As hundreds of millions of people around the world celebrate Global Handwashing Day on Oct. 15, the focus on promoting handwashing comes at a pertinent time for health services. The Ebola outbreak has compelled health facilities around the world to assess their infection control readiness. In the hopefully unlikely event that Ebola virus were to turn up at our local hospital or clinic, would we be prepared? Or would Ebola become the latest hospital-associated infection (HAI)?
The answer is complex -- but part of it lies in handwashing. Ebola virus is certainly not the first organism to present the risk of cross-transmission between patients on the hands of health care workers and carers. It is not the first organism that is highly infectious, that can cause severe illness and death, that can be difficult to treat, and whose spread can be abated by meticulous hand hygiene. Health care facilities contend with these challenges every day. Research tells us over 7 percent of patients in high-income countries acquire an infection while in hospital. Vancomycin-resistant Enterococcus is one. Methicillin-resistant Staphylococcus aureus is another. While a lot of work is going into monitoring and improving rates of health care-associated infection, there is clearly still some way to go in stopping their spread in health care facilities -- and part of that lies in the hands of health care workers.
One of the bedrocks of every health care facility's infection control policy is handwashing. Florence Nightingale's observations are as pertinent today as ever: handwashing with soap (or using alcohol-based hand rub), is an extremely effective way of preventing the spread of infection in health care settings (and elsewhere). And yet research estimates global adherence to handwashing by health care workers to be around 40 percent.
Given the efforts of healthcare workers to improve their patients' health, why do many of us struggle to fully adhere to the World Health Organization's World Alliance for Patient Safety "Five Moments for Hand Hygiene" in health care (before patient contact, before sterile tasks, after body fluid exposure risks, after patient contact, and after contact with the patient's surroundings)? Amidst so many competing priorities, even when health workers know the rationale and protocols, have every intention of protecting their patients from harm, and aim to deliver high quality care, sometimes hand hygiene manages to get lost, particularly during long, intense work days. And this needs to change.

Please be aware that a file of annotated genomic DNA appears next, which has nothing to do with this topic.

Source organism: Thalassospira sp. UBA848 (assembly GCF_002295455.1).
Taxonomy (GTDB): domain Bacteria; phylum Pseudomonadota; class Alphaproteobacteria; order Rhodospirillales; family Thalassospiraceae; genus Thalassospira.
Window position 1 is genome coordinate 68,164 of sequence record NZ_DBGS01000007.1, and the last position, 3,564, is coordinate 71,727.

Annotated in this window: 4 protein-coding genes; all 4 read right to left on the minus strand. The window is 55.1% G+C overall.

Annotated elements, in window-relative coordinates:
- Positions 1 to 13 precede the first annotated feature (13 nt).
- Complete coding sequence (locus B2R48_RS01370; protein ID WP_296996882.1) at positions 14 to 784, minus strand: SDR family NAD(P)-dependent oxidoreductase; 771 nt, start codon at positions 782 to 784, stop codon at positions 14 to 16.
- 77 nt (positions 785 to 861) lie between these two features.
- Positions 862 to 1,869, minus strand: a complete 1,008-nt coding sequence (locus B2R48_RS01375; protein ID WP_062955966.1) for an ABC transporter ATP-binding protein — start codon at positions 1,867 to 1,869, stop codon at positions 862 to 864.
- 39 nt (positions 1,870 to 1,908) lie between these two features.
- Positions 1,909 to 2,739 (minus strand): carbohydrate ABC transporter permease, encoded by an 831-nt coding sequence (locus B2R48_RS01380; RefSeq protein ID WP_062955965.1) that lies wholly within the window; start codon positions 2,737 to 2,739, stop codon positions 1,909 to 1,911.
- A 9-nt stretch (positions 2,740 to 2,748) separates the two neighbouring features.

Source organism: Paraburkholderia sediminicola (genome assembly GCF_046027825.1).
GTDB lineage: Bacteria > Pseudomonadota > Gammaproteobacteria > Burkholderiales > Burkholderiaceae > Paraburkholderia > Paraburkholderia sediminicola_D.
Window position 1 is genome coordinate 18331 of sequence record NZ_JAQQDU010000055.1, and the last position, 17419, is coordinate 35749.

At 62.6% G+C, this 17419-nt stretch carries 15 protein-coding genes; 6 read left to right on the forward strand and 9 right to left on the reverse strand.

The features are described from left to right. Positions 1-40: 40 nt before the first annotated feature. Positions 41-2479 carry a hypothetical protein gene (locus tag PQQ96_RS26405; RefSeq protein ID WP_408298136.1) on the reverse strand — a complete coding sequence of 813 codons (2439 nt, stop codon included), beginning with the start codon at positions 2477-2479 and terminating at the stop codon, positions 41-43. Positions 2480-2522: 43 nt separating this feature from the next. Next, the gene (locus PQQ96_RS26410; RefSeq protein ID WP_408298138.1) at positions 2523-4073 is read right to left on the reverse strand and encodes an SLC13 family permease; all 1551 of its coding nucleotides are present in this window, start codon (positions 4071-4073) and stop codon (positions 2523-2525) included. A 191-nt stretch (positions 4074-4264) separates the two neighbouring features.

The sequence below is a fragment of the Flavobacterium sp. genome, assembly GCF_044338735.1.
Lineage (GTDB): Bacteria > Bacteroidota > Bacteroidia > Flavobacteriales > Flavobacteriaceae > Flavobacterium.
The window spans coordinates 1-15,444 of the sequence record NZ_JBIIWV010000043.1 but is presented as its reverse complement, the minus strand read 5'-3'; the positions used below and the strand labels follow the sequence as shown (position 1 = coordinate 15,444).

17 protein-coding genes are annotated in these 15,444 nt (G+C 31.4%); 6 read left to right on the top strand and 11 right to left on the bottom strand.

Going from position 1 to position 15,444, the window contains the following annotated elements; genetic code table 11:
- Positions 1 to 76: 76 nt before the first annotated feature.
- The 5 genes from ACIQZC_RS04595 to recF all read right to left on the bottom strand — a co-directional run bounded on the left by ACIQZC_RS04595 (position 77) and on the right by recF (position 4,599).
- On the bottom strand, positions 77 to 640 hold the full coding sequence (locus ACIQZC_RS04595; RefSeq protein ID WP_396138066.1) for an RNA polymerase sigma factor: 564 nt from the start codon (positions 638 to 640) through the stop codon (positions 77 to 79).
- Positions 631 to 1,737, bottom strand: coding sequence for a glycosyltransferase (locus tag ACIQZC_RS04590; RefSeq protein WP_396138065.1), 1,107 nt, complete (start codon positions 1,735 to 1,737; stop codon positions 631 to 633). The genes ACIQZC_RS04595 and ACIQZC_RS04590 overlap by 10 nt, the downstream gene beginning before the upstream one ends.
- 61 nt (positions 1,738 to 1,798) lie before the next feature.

Global Handwashing Day is a great opportunity to remind ourselves that while we worry about the potential risk of Ebola journeying to a health care facility near us, all sorts of other infections have already long arrived, finding their way onto the hands of health care workers during the course of their work every day, threatening the health of hundreds of millions of people in the world, resulting in increased length of stay in hospital, complications, distress, and expense. We can do better.
Educating health care workers about the five moments for hand hygiene is extremely important, but so too is ensuring that we feel motivated, empowered, and supported to take the time to observe these moments. We need committed leaders, teachers, and role models to help embed the handwashing habit in the consciousness of all health care workers and validate the time and effort it takes. We also need ready access to soap and water and alcohol-based disinfectants to ensure we can clean our hands as often as necessary, and as efficiently as possible, as an important, observed component of regular infection control protocols. And we need breaks to combat the fatigue found to be associated with less-frequent handwashing.
Improving hand hygiene helps kill many birds with one stone, from Ebola to MRSA, diarrhea, flu, and the common cold -- and it is everybody's business. For Global Handwashing Day 2014, what is your handwashing commitment?
A version of this article was published in GovToday.